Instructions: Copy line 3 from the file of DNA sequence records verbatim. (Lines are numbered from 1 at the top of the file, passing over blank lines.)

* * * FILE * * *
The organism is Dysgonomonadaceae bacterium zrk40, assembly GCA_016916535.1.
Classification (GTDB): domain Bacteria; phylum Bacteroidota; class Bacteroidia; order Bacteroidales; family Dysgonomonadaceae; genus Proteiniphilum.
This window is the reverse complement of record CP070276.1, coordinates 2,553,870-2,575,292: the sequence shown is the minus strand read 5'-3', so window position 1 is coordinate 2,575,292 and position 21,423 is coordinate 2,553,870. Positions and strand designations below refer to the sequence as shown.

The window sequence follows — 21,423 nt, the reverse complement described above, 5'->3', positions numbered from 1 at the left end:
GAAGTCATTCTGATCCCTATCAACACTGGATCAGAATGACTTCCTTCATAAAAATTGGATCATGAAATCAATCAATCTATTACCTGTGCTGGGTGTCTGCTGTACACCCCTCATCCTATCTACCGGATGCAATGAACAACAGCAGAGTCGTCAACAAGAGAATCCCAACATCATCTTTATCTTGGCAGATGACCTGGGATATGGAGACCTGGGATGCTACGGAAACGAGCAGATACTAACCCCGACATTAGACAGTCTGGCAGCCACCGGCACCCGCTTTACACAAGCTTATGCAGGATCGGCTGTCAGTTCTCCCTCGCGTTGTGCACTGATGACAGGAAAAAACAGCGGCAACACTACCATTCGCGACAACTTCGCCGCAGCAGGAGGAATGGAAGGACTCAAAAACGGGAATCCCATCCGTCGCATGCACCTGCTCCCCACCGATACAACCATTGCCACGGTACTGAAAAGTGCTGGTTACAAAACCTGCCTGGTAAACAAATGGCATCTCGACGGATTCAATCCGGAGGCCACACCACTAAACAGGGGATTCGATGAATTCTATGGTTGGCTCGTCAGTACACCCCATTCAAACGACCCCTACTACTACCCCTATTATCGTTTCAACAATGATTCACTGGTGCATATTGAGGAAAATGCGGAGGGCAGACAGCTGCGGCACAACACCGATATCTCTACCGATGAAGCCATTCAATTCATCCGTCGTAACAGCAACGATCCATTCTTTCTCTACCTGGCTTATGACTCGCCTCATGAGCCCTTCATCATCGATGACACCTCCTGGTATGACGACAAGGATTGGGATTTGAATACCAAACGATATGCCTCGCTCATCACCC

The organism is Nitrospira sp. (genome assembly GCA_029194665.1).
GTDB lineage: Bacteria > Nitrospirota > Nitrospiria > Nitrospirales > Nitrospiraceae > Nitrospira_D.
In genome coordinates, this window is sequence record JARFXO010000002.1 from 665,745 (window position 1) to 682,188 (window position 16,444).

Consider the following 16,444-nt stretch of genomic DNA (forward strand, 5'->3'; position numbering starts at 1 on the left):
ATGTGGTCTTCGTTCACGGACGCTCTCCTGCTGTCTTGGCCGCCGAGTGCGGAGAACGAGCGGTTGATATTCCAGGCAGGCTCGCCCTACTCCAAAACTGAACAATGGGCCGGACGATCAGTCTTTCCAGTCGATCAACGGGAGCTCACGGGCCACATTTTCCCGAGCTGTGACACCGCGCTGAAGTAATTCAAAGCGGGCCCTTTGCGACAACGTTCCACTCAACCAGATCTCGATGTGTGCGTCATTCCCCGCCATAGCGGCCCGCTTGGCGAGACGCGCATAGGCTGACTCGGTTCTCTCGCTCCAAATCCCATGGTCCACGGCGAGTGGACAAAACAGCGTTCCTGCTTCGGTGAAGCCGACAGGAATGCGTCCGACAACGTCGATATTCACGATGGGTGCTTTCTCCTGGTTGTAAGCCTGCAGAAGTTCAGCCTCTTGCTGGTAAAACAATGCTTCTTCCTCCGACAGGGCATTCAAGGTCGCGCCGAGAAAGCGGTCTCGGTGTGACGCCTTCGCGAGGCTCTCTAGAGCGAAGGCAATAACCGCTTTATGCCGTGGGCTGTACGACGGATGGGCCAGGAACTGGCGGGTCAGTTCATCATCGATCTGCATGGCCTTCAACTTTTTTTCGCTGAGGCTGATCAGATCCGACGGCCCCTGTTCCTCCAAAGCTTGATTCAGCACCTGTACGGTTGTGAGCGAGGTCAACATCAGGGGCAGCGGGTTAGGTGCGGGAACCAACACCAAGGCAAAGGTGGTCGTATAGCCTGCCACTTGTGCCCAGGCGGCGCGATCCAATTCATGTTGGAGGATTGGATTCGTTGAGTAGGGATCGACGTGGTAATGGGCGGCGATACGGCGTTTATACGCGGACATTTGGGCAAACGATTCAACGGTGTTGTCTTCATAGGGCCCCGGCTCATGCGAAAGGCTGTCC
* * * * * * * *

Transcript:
This window is the reverse complement of record CP070276.1, coordinates 2,553,870-2,575,292: the sequence shown is the minus strand read 5'-3', so window position 1 is coordinate 2,575,292 and position 21,423 is coordinate 2,553,870. Positions and strand designations below refer to the sequence as shown.